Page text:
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This review analyses the energy policy challenges facing New Zealand and provides recommendations to help guide the country towards a more secure, sustainable and affordable energy future. In 2016, the IEA decided to modernise the reviews by shifting their focus to key energy security challenges in fast changing global energy markets and to the transition to a clean energy system.
This report on New Zealand is the first review under this modernised structure. It analyses oil, gas and electricity security, the competition in energy markets and offers pragmatic policy advice on how to design energy and climate policies for the energy transition. New Zealand’s power markets are fundamental to the energy system transformation and to the decarbonisation of the economy at large. Therefore, the spotlight of this review is on the electricity sector. The new format of the review offers insights into two special focus areas, which were chosen by the New Zealand government, renewable energy integration and electricity distribution.
The special focus chapter on renewable energy evaluates opportunities and challenges for increasing the share of renewable energy in the power sector and beyond, in industrial heat and transport, while ensuring their continuous system and market integration. Electricity distribution networks and retail markets are at the heart of the energy system transformation, with more digitalisation, higher shares of electric vehicles, battery storage and growing decentralised and intermittent renewable energy.
The report reviews the structure, governance and regulation of the electricity distribution service sector in New Zealand and provides recommendations for network regulation and retail market reforms.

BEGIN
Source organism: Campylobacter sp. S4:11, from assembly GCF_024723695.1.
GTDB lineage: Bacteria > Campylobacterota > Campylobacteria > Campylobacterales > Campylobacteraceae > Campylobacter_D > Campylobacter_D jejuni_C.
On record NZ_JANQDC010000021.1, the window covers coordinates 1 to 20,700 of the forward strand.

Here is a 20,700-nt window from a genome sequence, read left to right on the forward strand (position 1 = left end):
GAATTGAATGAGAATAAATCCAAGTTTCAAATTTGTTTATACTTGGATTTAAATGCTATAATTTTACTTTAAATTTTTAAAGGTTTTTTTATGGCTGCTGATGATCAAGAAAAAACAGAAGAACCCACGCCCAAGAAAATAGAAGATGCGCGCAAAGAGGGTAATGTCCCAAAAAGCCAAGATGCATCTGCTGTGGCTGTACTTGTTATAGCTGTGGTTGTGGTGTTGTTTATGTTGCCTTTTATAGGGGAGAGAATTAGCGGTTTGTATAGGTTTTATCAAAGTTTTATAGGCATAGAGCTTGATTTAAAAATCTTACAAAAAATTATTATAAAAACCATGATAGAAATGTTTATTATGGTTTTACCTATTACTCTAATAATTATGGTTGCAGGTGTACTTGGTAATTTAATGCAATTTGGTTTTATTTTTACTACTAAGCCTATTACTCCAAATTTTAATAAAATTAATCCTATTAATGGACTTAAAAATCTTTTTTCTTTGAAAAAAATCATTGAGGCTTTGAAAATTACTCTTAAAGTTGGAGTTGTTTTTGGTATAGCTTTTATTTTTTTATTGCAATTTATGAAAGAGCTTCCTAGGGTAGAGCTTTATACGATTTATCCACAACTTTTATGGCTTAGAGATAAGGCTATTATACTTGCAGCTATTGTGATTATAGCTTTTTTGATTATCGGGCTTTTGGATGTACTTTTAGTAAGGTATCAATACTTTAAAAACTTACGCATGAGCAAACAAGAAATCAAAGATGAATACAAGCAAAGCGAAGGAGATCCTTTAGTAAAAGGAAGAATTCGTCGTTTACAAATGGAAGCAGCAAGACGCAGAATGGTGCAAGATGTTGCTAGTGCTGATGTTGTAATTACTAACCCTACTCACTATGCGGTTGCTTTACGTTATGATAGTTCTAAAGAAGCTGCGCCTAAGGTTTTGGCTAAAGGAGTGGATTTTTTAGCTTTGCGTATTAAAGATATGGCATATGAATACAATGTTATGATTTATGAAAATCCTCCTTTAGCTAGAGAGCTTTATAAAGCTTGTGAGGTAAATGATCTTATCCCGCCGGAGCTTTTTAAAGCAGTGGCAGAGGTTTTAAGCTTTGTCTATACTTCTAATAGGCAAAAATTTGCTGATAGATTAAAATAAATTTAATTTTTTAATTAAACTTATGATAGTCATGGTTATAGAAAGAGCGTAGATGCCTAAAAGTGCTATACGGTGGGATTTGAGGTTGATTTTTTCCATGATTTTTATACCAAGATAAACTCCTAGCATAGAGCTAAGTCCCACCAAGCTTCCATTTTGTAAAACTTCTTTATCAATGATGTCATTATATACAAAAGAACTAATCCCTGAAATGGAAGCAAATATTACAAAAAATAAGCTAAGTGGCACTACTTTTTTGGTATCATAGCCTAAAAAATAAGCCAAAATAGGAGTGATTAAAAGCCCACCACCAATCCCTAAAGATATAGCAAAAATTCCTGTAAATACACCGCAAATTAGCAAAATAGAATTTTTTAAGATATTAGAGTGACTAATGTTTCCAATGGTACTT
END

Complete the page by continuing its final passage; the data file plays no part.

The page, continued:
Since the last IEA in-depth review in 2010, New Zealand has further developed its energy policy, as reflected in its energy strategy to 2021 and new rules for more competitive electricity markets. With its unique resource base, New Zealand is a success story for the development of renewable energy, notably hydro and geothermal, without government subsidies. Geographically isolated, New Zealand has developed robust policies for security of supply. Outside of its largely low-carbon power sector, managing the economy’s energy intensity and greenhouse gas emissions while still remaining competitive and growing remains a challenge.
The IEA review highlights the areas that are critical to the success of the energy policy agenda in New Zealand. To support sustainable growth in line with the Paris Agreement, the government should facilitate technology opportunities for renewable energy and energy efficiency, in buildings, industrial heat, transport and agriculture. The government has ambitious plans to boost the share of electric vehicles and renewable energy. The country has a flexible power system, but future growth requires fine-tuning of market rules in favour of even more flexibility, demand response, smart and effective electricity retail and distribution. While security of supply is well ensured by effective markets, an energy-constraint system can benefit from market-based risk managements tools, including a safety net for dry years as well as access to global LNG markets.